Vivado® Design Suite tools under the terms of the Xilinx End User License. Information
about this and other Xilinx LogiCORE IP modules is available at the Xilinx Intellectual
Property page. For information on pricing and availability of other Xilinx LogiCORE IP
modules and tools, contact your local Xilinx sales representative.
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Chapter 2
Product Specification
Standards
The Mutex core adheres to the AXI4-Lite standard defined in the ARM® AMBA® AXI and ACE
Protocol Specification [Ref 1].
Performance
The frequency and latency of the Mutex core are optimized for use with MicroBlaze™. This
means that the frequency targets are aligned to MicroBlaze targets.
Maximum Frequencies
For details about performance, visit Performance and Resource Utilization.
Latency and Throughput
The latency and throughput of accesses to the Mutex core depends on the bus interface.
The latency for each interface when reading or writing, as well as the throughput, is shown
in Table 2-1, according to the parameter settings affecting the measurements.
Table 2-1:
Latency and Throughput
Bus Interface
Read Latency
(clock cycles)
Write Latency
(clock cycles)
Throughput
(clock cycles/word)
3
3
6
3
3
10
Synchronous (C_ASYNC_CLKS = 0)
AXI4-Lite
Asynchronous (C_ASYNC_CLKS = 1)
AXI4-Lite
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Chapter 2: Product Specification
Resource Utilization
For details about resource utilization, visit Performance and Resource Utilization.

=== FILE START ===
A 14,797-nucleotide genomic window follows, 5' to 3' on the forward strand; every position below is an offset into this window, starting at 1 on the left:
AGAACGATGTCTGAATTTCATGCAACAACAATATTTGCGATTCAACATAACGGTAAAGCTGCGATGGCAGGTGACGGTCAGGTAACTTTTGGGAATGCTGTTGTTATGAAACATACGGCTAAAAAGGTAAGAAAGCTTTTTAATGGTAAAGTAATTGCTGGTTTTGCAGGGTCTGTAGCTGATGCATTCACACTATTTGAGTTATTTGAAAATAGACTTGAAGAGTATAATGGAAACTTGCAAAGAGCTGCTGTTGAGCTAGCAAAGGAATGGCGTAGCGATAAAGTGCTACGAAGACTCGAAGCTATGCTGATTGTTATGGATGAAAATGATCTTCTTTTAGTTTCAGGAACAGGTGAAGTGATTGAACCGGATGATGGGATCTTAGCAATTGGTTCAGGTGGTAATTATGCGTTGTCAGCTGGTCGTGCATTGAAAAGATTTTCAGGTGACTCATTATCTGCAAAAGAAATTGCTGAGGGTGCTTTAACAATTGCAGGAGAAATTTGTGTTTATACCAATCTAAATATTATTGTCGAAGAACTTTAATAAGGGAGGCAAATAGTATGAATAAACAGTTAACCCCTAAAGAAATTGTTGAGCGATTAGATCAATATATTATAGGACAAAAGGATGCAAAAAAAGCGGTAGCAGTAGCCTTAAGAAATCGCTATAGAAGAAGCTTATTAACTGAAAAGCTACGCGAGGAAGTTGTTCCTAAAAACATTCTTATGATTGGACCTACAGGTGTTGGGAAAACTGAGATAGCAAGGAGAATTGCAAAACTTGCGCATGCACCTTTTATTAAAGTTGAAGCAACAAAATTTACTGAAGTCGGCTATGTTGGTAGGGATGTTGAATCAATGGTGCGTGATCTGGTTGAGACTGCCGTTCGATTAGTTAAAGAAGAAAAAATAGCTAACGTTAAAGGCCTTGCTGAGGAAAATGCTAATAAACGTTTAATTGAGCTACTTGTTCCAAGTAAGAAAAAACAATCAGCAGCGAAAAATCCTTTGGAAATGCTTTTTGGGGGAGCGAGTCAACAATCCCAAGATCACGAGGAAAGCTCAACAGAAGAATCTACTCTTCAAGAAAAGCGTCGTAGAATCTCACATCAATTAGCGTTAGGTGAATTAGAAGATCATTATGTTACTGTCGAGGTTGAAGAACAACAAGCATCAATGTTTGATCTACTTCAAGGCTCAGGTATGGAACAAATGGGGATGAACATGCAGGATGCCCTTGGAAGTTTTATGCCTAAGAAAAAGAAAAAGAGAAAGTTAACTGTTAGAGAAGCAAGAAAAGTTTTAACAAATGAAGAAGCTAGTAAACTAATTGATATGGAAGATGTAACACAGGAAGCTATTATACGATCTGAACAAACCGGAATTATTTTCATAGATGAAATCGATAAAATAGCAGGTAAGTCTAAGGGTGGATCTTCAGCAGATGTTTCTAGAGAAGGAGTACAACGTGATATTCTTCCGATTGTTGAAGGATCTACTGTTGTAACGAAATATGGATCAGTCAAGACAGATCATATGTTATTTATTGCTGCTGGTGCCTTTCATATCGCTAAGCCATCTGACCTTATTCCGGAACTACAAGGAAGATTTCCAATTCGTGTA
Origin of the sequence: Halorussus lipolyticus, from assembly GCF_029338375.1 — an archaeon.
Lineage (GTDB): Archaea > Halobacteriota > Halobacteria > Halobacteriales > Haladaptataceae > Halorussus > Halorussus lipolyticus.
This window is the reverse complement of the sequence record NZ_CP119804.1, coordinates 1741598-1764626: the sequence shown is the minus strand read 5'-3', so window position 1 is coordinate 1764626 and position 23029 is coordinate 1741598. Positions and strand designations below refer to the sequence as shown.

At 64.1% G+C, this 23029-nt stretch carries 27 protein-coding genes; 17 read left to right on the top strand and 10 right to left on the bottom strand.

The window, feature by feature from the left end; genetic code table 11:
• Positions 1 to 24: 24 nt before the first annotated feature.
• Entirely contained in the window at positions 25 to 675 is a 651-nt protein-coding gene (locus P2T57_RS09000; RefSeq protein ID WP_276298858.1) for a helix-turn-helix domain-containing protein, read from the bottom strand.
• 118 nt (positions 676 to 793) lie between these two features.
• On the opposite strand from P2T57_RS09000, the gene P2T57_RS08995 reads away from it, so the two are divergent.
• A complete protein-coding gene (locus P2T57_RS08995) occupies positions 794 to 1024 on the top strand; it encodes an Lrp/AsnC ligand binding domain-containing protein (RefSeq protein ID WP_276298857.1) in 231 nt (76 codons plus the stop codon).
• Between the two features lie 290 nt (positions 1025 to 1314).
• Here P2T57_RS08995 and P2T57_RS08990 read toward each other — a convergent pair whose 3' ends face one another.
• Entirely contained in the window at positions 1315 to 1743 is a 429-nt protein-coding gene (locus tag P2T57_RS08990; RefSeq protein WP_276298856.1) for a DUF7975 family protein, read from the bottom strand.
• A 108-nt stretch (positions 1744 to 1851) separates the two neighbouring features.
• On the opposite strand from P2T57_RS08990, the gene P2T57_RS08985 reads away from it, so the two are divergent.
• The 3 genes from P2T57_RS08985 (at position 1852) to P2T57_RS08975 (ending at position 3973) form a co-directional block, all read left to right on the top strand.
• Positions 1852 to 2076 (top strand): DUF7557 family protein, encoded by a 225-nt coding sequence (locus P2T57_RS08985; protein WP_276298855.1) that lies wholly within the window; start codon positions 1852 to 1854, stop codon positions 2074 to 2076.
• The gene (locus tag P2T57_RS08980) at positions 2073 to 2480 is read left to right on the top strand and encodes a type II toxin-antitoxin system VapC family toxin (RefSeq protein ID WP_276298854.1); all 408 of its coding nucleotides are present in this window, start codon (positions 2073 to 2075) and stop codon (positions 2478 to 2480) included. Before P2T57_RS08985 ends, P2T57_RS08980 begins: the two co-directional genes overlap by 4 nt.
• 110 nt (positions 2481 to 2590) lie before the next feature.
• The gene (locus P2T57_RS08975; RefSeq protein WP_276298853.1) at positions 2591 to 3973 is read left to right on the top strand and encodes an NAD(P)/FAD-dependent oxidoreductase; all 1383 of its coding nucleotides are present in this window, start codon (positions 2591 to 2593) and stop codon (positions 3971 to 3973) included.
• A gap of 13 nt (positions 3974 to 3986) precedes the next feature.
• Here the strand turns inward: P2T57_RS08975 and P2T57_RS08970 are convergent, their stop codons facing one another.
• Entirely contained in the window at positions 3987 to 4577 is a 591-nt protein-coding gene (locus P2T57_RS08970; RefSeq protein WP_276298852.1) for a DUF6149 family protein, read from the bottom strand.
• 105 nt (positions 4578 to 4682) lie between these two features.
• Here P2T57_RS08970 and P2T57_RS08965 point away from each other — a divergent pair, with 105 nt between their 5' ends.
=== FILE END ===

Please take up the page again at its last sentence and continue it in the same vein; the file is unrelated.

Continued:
Port Descriptions
The Mutex core supports AXI4-Lite interfaces, and the number of interfaces is
independently configured from 0 to 8. All interfaces are individually configured and contain
the signals listed in Table 2-2, where <x> denotes the interface number (0 to 7).
Table 2-2:
Port
I/O Signal Description for AXI-4Lite Interface
Signal Name
Interface I/O
Initial
State
Description
System Signals
P43
S<x>_AXI_ACLK
System
I
-
AXI clock
P44
S<x>_AXI_ARESETN
System
I
-
AXI reset, active-Low
AXI Write Address Channel Signals
P45
S<x>_AXI_AWADDR[C_S
<x>_AXI_ADDR_WIDTH-1:0]
AXI
I
-
AXI write address. The write address
bus gives the address of the write
transaction.
P46
S<x>_AXI_AWVALID
AXI
I
-
Write address valid. This signal
indicates that valid write address is
available.
P47
S<x>_AXI_AWREADY
AXI
O
0
Write address ready. This signal
indicates that the slave is ready to
accept an address.
AXI Write Channel Signals
P48
S<x>_AXI_WDATA[C_S<x>_
AXI_DATA_WIDTH - 1: 0]
AXI
I
-
Write data
P49
S<x>_AXI_WSTB[C_S<x>_
AXI_DATA_WIDTH/8-1:0][1]
AXI